The Abington school board announced this week that assistant superintendent Jeffrey Fecher is its pick to replace retiring schools chief Amy Sichel – surprising some people still smarting over the board's handling of a controversial $25 million gift from a Wall Street billionaire.
The announcement of Fecher to replace Sichel, who said in July that she was stepping down Nov. 9 after 18 years in the top slot, was made at a sparsely attended meeting, and caught some school activists off-guard.
But educators said Fecher – who has been Sichel's top assistant since 2014 – was a strong internal candidate, and experts agreed that it's not uncommon for area districts to groom a successor for a long-time superintendent rather than conduct a lengthy and expensive search.
In a letter to residents on July 9, school board president Raymond McGarry noted that the board would consider internal candidates and that "Dr. Sichel has always made succession planning for key leadership jobs a priority."
"It seems to me they never had any intention of considering anybody else," said Abington resident Andrea Judge, who believes she was the only community member in the room when the selection of Fecher as the only finalist was announced by the board on Tuesday night. Other residents complained on a community website about the lack of additional candidates. The board has yet to announce when it will vote on Fecher's appointment.
The board's decision-making had come under fire this spring from residents, alumni, and parents during the uproar over a $25 million gift to the district from billionaire alumni Stephen Schwarzman for high school renovation and a new science and technology wing.
Months after the gift was announced, board members voted to rename the high school after Schwarzman and make other concessions with virtually no public notice. In the ensuing uproar, Sichel apologized for how the matter was handled, and the board negotiated a new deal with Schwarzman that retained the name of Abington Senior High School.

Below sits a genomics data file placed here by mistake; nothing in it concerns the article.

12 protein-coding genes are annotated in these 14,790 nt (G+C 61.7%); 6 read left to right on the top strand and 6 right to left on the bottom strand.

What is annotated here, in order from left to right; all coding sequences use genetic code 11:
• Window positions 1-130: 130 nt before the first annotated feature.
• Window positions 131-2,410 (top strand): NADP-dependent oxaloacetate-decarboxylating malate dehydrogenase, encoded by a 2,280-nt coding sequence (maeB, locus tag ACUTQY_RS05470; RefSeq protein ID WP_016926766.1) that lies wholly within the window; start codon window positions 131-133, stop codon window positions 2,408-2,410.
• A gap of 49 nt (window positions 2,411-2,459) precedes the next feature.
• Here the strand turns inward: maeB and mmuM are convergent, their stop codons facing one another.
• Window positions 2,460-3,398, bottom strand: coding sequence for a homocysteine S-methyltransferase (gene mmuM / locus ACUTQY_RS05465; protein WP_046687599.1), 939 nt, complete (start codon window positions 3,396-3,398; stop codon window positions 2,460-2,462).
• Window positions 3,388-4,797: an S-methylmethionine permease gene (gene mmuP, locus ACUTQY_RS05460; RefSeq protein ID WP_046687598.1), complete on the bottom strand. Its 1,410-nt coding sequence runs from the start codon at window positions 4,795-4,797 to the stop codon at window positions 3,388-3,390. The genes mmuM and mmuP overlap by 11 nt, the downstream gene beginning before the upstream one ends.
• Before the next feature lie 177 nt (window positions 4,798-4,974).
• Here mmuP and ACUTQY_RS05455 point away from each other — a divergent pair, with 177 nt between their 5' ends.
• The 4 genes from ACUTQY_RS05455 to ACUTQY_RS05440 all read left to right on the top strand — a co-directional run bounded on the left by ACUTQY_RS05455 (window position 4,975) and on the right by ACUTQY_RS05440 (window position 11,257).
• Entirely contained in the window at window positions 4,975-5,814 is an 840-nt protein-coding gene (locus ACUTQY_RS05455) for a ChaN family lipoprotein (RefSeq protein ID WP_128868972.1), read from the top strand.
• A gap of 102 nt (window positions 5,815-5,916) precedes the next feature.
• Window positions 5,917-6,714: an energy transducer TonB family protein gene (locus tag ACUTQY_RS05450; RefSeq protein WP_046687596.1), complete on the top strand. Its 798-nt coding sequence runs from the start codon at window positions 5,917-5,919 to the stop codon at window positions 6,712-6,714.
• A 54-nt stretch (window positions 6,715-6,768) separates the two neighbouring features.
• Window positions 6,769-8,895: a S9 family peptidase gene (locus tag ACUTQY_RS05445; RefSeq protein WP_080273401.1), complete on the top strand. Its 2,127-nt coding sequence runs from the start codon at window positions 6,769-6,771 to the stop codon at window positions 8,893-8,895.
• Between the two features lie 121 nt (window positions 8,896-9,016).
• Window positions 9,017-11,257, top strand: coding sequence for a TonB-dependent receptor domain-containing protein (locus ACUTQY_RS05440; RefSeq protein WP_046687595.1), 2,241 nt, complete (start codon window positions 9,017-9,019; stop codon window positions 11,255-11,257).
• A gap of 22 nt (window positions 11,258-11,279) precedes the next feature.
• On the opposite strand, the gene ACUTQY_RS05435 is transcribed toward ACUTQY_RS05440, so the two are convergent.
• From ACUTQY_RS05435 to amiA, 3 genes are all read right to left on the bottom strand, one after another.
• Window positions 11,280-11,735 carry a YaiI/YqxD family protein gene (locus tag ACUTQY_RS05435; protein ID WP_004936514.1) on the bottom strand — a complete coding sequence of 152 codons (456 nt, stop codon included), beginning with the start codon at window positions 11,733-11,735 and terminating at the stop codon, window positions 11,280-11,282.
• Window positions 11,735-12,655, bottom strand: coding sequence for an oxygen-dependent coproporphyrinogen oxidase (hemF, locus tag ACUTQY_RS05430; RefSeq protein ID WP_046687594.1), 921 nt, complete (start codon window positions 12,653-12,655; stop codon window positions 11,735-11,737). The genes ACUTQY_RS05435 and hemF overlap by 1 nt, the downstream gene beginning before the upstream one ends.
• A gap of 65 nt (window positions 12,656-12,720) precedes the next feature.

Sichel gave no indication that her decision to retire after a 42-year career with the district was linked to the flap. Her annual salary as head of the Montgomery County district is $319,714, the highest in the state for the position.
In notes summarizing the Sept. 4 school board meeting, McGarry said that using an outside search firm could be risky since no matter how good a candidate appears on paper and in interviews, "you really don't know who you are getting until they are on the job."
He said Fecher was interviewed on Aug. 21 for 2½ hours and "knocked it out of the park," and that the board believed "he would excel at the job."
In an email exchange this week with Judge, McGarry wrote that Fecher was the only in-house candidate to step forward.
On Friday, Judge said that McGarry "can't say he blew it out of the park if you didn't hear anybody else's ideas." In only considering Fecher, the board failed to take diversity into account during its hiring process, she said.
Brad Landis, assistant executive director of the Montgomery County Intermediate Unit, who has conducted numerous searches and whose organization does them free for county school systems, said it's not unusual for a district like Abington to groom an internal candidate to replace an existing superintendent, rather than conducting an extensive outside search.
"I happen to know it has long been thought he would be the successor there, so it's not surprising to me," Landis said of Fecher. "I was very pleased to see that he was going to be considered. I think it's the right move for Abington."